That food is an exception is likely due to a) how complex a process it involves, requiring precise ingredients, temperatures, etc., and b) how any food created through transfiguration isn’t in its ‘natural state’ as we talked about earlier. I suspect it wouldn’t be as nutritious — it might even have odd effects, depending on what you use for the transformation. Note that this exception doesn’t appear to cover water, because of the existence of the Aguamenti spell. There’s enough water around us in our atmosphere to pull through a wand. To be fair, collecting water molecules is vastly different from transforming something into water.
Rather than making use of transfiguration, food can easily be summoned if you know where it is. This is what happens for feasts in the Great Hall. Beneath the Great Hall are four tables to match the four tables in the Great Hall. The house elves who work in the kitchens set the tables in the lower level, and when a feast begins, the food appears on the tables in the Great Hall.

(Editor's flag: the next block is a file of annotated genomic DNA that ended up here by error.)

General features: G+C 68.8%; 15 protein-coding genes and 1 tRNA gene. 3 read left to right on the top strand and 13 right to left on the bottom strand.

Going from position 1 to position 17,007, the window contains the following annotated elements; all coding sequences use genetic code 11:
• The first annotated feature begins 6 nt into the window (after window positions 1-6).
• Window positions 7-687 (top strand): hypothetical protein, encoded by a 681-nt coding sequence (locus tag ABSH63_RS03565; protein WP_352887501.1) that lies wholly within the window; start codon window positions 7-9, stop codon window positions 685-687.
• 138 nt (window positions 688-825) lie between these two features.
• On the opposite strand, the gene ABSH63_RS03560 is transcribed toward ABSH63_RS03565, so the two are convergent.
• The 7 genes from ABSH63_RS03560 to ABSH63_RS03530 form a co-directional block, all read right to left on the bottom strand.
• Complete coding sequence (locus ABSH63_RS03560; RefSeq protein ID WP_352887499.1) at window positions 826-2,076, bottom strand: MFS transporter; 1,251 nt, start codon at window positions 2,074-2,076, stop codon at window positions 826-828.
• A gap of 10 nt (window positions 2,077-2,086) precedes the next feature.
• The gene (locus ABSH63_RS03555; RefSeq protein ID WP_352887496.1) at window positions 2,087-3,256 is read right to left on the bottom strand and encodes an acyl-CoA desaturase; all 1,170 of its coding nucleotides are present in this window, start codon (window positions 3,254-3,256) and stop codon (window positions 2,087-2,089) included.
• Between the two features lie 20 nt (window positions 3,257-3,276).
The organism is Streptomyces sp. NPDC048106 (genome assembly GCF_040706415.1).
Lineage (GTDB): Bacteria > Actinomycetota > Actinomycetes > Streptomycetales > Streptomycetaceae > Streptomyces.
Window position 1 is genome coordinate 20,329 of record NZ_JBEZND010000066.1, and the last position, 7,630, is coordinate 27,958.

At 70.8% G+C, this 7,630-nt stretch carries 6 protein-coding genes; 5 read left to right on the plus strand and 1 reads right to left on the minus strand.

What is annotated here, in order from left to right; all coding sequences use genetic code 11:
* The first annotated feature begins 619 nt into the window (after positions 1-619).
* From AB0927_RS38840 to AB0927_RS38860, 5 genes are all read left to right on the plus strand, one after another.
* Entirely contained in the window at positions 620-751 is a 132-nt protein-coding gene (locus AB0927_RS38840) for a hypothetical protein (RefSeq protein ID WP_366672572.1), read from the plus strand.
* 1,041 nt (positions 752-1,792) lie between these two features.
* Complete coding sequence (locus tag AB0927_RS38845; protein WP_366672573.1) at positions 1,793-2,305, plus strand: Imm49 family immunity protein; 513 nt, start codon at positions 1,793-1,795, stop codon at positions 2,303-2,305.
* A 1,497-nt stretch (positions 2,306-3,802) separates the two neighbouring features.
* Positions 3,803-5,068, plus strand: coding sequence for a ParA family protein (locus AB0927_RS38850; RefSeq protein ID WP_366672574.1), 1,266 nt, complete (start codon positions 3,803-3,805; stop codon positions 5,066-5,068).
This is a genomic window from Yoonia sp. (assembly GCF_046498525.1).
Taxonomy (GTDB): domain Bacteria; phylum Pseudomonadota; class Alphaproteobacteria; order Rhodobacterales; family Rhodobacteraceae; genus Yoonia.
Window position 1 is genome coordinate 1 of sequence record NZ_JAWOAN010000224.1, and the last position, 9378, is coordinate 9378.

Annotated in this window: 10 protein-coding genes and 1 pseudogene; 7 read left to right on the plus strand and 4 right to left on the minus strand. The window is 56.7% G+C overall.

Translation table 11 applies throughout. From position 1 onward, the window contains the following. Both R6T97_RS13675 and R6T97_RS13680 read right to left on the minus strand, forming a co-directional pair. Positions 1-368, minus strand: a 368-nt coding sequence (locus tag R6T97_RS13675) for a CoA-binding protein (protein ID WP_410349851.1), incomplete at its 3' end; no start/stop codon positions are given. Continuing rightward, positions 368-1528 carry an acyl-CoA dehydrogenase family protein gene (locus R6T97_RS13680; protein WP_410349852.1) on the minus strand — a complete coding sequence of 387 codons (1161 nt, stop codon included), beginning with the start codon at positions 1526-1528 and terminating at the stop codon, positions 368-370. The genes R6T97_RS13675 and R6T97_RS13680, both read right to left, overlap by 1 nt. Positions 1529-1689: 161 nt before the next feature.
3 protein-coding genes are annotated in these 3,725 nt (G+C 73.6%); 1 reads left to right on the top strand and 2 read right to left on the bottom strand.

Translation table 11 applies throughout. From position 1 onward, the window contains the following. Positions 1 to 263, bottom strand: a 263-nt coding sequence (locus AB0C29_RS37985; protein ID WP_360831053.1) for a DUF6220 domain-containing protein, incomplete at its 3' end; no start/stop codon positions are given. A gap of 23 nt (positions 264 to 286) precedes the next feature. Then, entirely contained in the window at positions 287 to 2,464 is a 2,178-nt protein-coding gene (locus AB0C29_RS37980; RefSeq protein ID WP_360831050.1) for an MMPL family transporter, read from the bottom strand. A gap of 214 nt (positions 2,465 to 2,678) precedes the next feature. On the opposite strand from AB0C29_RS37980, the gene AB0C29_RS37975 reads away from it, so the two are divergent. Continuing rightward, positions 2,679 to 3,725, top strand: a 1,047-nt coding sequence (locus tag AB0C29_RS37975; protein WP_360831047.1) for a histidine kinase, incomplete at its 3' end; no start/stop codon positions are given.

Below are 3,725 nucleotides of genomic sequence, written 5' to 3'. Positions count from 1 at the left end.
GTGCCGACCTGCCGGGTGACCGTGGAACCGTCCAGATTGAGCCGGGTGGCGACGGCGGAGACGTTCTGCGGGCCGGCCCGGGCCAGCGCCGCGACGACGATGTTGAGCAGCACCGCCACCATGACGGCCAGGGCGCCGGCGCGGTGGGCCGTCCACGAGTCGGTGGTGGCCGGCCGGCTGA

Sidenote: It is unclear what the four other exceptions to Gamp’s Law are, but people have speculated things like money. I’d agree with money, otherwise you’d never see any poor wizards like the Weasleys. I’m sure the wizarding world has ways to spot counterfeit money.
The Anatomy of a Chemical Reaction
Now that we’ve chatted about the believable limitations of transfiguration and the connection to the conservation of mass-energy, let’s take a look at how it works. I believe transfiguration spells use wands as catalysts for chemical reactions. Granted, these types of reactions are much more complex and are not possible in our real world, but transfiguration spells can be `believable’ if you think of them as chemical reactions.
To understand what I mean, we need to take a look at what a chemical reaction does. A chemical reaction essentially turns one thing into another thing, a sort of real-life transfiguration. Molecules can combine to form something new, or they can be broken down into their constituents.
The basic anatomy of a chemical reaction is: